Link Financial face criticism as they try to prevent consumers making efforts to repay their debts, frustrating the debt solutions industry IVA protocol.
The Debt Resolution Forum, the trade association for fee-charging debt solutions companies today (28 October 2011) warned that Link Financial, an aggressive and much-criticised debt collection and debt purchase company, was trying to prevent consumers making reasonable efforts to repay their debt by frustrating the government’s and debt solutions industry IVA protocol.
Link Financial has told DRF members that it will only accept Individual Voluntary Arrangements if they return 80% of the original debt to creditors and wants all IVAs extended to 72 months contributions.
Almost all other UK creditors accept that the IVA protocol is demanding but fair for debtors and represents their best efforts. IVAs usually last for only 60 months and often provide debt forgiveness of 50% or more.
Commenting, David Mond, DRF chairman (and CEO of debt resolution company, ClearDebt), said:
“IVAs represent a fair but challenging route for people with financial problems to repay debt with certainty. Creditor harassment has to cease, by law, when an IVA is entered into: Link Financial is clearly aiming to frustrate this wherever possible in order to be able to continue with the aggressive debt collection tactics for which it is well known.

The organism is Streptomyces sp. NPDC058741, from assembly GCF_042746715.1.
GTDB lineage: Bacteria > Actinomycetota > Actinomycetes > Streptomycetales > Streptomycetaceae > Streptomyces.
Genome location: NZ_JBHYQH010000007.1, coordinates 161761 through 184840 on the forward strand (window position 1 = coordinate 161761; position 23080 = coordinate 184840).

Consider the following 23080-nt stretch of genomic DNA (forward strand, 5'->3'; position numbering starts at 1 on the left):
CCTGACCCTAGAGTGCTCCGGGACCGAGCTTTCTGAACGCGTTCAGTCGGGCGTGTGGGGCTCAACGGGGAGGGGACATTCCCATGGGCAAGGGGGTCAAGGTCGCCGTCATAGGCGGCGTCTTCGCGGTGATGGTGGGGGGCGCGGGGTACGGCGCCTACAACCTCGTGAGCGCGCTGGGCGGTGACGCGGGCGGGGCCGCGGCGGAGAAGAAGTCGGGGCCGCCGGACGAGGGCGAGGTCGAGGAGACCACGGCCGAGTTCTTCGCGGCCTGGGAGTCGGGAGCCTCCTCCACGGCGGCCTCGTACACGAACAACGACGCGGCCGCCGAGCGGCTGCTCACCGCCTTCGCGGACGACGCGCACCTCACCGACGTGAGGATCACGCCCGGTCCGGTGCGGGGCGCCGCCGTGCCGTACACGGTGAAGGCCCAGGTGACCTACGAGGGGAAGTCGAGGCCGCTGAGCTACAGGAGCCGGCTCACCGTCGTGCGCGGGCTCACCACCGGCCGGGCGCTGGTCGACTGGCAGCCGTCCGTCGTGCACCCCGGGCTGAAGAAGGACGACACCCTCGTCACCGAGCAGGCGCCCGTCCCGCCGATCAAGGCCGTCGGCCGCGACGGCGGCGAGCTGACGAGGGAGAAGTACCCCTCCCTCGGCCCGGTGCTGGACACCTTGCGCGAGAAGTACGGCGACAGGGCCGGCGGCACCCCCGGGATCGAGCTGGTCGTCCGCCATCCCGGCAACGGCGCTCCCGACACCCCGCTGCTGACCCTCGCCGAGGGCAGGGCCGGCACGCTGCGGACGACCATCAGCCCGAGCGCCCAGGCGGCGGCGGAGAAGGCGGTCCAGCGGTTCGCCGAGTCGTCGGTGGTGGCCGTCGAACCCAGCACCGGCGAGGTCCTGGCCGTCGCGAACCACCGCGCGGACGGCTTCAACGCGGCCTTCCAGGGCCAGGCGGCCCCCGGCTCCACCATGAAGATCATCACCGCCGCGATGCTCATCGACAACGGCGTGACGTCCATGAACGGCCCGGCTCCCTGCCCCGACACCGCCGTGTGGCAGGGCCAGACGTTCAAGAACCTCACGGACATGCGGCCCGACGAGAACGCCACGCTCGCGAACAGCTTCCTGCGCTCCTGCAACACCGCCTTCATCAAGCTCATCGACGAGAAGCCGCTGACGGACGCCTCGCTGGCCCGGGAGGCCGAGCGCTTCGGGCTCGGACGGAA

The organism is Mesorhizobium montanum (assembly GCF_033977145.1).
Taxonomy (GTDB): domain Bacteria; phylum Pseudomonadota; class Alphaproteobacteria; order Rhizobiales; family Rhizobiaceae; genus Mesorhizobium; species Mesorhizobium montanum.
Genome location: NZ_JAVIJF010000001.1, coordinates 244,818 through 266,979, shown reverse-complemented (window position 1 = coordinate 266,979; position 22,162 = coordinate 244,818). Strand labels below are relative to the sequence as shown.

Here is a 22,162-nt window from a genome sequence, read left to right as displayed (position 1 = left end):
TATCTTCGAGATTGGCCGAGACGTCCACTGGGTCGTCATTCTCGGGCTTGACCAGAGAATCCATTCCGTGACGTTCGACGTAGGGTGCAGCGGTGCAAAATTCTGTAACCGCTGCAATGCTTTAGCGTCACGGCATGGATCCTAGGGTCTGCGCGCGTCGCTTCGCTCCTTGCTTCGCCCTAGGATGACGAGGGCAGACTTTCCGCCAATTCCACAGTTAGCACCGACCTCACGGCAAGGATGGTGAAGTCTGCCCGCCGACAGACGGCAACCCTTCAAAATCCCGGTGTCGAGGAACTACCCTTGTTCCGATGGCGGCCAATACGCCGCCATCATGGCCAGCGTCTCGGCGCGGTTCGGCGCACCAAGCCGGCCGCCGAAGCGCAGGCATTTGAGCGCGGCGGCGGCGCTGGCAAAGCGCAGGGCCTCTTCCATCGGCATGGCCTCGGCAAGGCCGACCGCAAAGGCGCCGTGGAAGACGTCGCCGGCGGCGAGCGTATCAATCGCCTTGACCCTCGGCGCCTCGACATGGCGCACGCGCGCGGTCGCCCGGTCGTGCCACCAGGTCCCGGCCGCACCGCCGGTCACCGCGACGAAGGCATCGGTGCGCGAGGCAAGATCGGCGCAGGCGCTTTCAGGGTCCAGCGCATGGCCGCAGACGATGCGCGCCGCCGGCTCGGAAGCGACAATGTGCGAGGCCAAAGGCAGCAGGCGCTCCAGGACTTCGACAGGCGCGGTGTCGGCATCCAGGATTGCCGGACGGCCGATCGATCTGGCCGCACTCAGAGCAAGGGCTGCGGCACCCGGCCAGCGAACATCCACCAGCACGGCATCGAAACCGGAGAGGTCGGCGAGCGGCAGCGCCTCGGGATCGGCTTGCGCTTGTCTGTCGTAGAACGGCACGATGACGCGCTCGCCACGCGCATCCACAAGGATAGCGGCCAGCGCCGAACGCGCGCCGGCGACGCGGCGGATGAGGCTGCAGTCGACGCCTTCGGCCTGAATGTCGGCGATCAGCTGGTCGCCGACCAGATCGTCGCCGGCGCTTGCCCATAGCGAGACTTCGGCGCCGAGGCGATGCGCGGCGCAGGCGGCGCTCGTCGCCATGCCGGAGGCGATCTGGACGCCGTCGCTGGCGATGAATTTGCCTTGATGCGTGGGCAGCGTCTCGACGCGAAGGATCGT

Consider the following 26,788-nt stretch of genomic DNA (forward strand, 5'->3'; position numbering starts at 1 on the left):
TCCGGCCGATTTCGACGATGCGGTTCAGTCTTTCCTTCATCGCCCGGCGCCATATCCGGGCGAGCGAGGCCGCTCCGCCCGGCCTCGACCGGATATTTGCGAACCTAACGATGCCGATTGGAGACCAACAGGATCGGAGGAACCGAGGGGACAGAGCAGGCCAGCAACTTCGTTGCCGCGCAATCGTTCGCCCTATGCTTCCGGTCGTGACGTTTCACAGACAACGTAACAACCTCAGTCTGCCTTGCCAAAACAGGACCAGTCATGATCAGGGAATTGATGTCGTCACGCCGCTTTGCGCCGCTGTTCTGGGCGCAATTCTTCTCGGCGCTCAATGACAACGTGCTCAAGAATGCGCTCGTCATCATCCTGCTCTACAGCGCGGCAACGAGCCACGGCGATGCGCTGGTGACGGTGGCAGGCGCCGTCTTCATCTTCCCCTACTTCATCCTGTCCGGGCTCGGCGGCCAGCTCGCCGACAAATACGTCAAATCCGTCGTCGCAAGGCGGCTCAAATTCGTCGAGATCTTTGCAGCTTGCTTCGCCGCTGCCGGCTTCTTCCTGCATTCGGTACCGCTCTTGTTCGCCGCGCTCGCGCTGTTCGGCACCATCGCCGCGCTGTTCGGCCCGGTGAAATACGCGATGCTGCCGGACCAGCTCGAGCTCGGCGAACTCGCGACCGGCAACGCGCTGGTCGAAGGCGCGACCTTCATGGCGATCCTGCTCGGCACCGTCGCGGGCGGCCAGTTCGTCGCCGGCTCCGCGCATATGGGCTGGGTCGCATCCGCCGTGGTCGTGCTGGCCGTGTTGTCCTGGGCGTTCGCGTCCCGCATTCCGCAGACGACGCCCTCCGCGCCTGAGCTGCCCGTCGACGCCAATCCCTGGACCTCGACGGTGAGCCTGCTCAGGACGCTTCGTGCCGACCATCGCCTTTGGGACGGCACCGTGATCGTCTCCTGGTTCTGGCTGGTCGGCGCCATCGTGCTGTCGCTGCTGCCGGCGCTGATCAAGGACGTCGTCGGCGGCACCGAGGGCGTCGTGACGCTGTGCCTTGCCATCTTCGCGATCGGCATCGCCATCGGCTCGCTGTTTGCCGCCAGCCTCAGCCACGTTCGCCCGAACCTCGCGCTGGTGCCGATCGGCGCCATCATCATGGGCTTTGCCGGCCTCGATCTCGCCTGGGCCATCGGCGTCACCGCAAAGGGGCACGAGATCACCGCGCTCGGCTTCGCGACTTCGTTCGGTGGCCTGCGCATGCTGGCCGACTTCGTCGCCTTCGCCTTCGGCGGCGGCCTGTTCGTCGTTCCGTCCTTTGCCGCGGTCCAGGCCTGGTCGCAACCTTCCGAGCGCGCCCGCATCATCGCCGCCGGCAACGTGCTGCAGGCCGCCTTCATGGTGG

“The DRF has written to the government’s IVA Standing Committee, the Insolvency Service and the Office of Fair Trading and is seeking legal advice. We believe that licensed insolvency practitioners may be able to frustrate Link Financial’s attempts to deny consumers debt resolution, but only at the expense of making this valuable procedure more cumbersome for all creditors – as soon as we have resolved this issue we will be advising members of the actions they should take”.
Link Financial is also proposing to limit nominee’s fees in IVAs to £750, a figure generally regarded as below cost and which would severely restrict access to the procedure, which is currently used as a route out of debt by more than 40,000 people every year.